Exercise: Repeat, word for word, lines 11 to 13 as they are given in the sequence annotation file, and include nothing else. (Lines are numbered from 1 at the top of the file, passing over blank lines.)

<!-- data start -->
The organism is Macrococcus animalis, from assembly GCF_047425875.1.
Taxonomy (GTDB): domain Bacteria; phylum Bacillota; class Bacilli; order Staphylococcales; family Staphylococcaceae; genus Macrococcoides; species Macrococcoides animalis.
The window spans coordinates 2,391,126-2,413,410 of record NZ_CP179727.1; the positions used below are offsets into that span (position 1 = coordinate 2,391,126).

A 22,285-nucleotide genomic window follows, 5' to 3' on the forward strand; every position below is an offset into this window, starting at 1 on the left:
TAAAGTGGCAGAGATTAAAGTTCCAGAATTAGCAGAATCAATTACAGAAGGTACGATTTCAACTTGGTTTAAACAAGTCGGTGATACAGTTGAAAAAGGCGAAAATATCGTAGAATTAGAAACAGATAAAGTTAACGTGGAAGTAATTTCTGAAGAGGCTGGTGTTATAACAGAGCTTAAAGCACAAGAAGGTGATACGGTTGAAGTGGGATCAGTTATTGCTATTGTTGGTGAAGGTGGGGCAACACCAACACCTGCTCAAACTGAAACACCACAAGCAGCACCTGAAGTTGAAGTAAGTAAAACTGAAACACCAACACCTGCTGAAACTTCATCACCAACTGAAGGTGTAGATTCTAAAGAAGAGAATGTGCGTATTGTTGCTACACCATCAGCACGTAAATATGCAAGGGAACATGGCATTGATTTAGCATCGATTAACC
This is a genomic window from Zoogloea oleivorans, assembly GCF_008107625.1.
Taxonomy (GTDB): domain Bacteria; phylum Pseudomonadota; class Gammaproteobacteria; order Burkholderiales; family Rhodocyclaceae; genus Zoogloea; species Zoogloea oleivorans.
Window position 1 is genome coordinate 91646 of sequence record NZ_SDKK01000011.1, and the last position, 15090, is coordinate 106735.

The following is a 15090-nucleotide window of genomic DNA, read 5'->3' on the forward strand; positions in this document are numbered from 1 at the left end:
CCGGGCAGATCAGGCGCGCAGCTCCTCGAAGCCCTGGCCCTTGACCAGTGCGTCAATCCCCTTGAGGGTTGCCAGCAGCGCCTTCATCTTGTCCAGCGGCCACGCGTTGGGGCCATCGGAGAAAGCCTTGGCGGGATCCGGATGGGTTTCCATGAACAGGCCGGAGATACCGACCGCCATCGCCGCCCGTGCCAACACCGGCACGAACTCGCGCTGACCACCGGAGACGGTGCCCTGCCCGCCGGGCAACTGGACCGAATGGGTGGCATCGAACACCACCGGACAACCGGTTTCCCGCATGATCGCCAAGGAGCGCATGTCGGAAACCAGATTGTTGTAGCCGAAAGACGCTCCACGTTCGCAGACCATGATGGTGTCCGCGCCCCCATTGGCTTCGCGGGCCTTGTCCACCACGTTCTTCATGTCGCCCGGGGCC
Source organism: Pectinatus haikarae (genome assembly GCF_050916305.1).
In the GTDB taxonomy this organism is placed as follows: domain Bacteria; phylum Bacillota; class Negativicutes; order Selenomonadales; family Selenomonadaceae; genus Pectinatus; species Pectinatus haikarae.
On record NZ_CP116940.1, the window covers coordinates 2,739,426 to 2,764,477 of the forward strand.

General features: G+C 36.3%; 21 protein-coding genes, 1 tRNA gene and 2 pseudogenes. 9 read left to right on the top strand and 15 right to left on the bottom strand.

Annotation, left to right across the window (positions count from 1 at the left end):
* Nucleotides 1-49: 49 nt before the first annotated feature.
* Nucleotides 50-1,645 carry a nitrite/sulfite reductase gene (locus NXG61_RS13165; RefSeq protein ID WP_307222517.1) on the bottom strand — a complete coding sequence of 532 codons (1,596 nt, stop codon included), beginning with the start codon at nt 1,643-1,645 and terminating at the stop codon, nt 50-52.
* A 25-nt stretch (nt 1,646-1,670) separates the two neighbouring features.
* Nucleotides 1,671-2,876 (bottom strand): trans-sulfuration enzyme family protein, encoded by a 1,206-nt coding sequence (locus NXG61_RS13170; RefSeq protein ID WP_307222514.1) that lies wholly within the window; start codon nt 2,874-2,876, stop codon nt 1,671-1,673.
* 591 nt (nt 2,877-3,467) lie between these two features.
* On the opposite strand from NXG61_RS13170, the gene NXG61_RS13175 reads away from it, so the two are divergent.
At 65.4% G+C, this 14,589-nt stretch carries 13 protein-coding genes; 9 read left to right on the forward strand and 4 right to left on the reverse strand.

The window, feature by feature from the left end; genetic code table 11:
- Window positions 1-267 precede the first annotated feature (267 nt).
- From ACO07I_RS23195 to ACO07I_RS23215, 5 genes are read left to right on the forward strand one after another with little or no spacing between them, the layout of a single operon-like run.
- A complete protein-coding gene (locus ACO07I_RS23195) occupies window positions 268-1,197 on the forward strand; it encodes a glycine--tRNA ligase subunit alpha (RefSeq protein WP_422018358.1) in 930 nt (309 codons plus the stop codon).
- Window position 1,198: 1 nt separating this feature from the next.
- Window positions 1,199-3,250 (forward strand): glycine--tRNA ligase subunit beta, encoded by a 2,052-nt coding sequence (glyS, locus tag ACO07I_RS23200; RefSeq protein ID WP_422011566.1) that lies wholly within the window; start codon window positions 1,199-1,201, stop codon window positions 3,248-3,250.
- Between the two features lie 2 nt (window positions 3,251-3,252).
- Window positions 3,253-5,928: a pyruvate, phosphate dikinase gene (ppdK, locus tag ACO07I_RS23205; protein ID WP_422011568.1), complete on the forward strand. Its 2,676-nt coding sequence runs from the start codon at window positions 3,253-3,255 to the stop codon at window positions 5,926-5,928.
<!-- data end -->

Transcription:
Source organism: Pectinatus haikarae (genome assembly GCF_050916305.1).
In the GTDB taxonomy this organism is placed as follows: domain Bacteria; phylum Bacillota; class Negativicutes; order Selenomonadales; family Selenomonadaceae; genus Pectinatus; species Pectinatus haikarae.
On record NZ_CP116940.1, the window covers coordinates 2,739,426 to 2,764,477 of the forward strand.